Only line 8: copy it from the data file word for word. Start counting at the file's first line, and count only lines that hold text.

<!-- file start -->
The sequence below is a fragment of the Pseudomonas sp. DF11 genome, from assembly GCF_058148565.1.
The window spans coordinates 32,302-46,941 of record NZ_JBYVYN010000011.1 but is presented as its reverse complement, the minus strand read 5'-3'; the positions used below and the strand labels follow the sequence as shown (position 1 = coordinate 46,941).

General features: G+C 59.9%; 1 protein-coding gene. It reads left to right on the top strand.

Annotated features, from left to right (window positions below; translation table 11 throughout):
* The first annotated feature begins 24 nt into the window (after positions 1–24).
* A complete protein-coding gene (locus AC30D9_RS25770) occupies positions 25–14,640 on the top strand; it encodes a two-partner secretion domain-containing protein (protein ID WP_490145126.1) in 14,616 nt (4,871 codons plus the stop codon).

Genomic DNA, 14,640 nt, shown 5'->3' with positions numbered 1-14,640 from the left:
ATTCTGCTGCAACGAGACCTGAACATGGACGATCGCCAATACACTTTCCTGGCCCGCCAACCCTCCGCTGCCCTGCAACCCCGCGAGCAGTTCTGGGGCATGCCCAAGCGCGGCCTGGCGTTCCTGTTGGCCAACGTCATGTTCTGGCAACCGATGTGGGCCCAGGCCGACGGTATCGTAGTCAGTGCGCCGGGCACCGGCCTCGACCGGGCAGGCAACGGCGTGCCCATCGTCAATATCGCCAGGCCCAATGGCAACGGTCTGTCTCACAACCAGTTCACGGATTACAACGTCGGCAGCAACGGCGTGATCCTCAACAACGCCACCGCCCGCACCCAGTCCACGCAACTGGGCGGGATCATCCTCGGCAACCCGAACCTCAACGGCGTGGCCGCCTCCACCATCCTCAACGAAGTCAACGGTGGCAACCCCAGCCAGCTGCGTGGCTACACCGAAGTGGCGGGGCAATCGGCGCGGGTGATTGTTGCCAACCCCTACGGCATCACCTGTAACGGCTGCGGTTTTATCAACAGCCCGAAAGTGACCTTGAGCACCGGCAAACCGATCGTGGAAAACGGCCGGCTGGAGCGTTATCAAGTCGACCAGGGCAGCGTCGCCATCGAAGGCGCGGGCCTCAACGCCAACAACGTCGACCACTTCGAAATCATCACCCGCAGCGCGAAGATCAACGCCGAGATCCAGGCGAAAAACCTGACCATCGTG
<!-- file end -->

ATTCTGCTGCAACGAGACCTGAACATGGACGATCGCCAATACACTTTCCTGGCCCGCCAACCCTCCGCTGCCCTGCAACCCCGCGAGCAGTTCTGGGGCATGCCCAAGCGCGGCCTGGCGTTCCTGTTGGCCAACGTCATGTTCTGGCAACCGATGTGGGCCCAGGCCGACGGTATCGTAGTCAGTGCGCCGGGCACCGGCCTCGACCGGGCAGGCAACGGCGTGCCCATCGTCAATATCGCCAGGCCCAATGGCAACGGTCTGTCTCACAACCAGTTCACGGATTACAACGTCGGCAGCAACGGCGTGATCCTCAACAACGCCACCGCCCGCACCCAGTCCACGCAACTGGGCGGGATCATCCTCGGCAACCCGAACCTCAACGGCGTGGCCGCCTCCACCATCCTCAACGAAGTCAACGGTGGCAACCCCAGCCAGCTGCGTGGCTACACCGAAGTGGCGGGGCAATCGGCGCGGGTGATTGTTGCCAACCCCTACGGCATCACCTGTAACGGCTGCGGTTTTATCAACAGCCCGAAAGTGACCTTGAGCACCGGCAAACCGATCGTGGAAAACGGCCGGCTGGAGCGTTATCAAGTCGACCAGGGCAGCGTCGCCATCGAAGGCGCGGGCCTCAACGCCAACAACGTCGACCACTTCGAAATCATCACCCGCAGCGCGAAGATCAACGCCGAGATCCAGGCGAAAAACCTGACCATCGTG